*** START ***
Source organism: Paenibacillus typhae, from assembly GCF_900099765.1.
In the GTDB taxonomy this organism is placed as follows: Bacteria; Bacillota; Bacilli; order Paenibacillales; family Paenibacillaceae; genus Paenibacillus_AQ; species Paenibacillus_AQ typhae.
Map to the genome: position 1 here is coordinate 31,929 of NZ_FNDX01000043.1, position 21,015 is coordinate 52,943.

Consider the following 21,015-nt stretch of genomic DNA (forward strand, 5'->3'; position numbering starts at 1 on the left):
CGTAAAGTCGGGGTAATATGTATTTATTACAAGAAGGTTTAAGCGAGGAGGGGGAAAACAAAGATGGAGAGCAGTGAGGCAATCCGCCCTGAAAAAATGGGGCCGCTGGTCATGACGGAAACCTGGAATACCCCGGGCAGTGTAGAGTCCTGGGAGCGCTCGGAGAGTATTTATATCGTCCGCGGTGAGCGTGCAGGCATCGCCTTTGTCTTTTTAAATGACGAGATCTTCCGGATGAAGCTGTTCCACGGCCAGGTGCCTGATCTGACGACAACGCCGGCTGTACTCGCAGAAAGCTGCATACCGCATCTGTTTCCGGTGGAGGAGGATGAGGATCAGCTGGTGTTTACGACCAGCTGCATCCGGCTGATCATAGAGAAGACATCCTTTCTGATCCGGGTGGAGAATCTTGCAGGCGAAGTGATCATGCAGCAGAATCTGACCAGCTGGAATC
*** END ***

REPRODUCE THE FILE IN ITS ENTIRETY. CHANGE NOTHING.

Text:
Source organism: Paenibacillus typhae, from assembly GCF_900099765.1.
In the GTDB taxonomy this organism is placed as follows: Bacteria; Bacillota; Bacilli; order Paenibacillales; family Paenibacillaceae; genus Paenibacillus_AQ; species Paenibacillus_AQ typhae.
Map to the genome: position 1 here is coordinate 31,929 of NZ_FNDX01000043.1, position 21,015 is coordinate 52,943.

Consider the following 21,015-nt stretch of genomic DNA (forward strand, 5'->3'; position numbering starts at 1 on the left):
CGTAAAGTCGGGGTAATATGTATTTATTACAAGAAGGTTTAAGCGAGGAGGGGGAAAACAAAGATGGAGAGCAGTGAGGCAATCCGCCCTGAAAAAATGGGGCCGCTGGTCATGACGGAAACCTGGAATACCCCGGGCAGTGTAGAGTCCTGGGAGCGCTCGGAGAGTATTTATATCGTCCGCGGTGAGCGTGCAGGCATCGCCTTTGTCTTTTTAAATGACGAGATCTTCCGGATGAAGCTGTTCCACGGCCAGGTGCCTGATCTGACGACAACGCCGGCTGTACTCGCAGAAAGCTGCATACCGCATCTGTTTCCGGTGGAGGAGGATGAGGATCAGCTGGTGTTTACGACCAGCTGCATCCGGCTGATCATAGAGAAGACATCCTTTCTGATCCGGGTGGAGAATCTTGCAGGCGAAGTGATCATGCAGCAGAATCTGACCAGCTGGAATC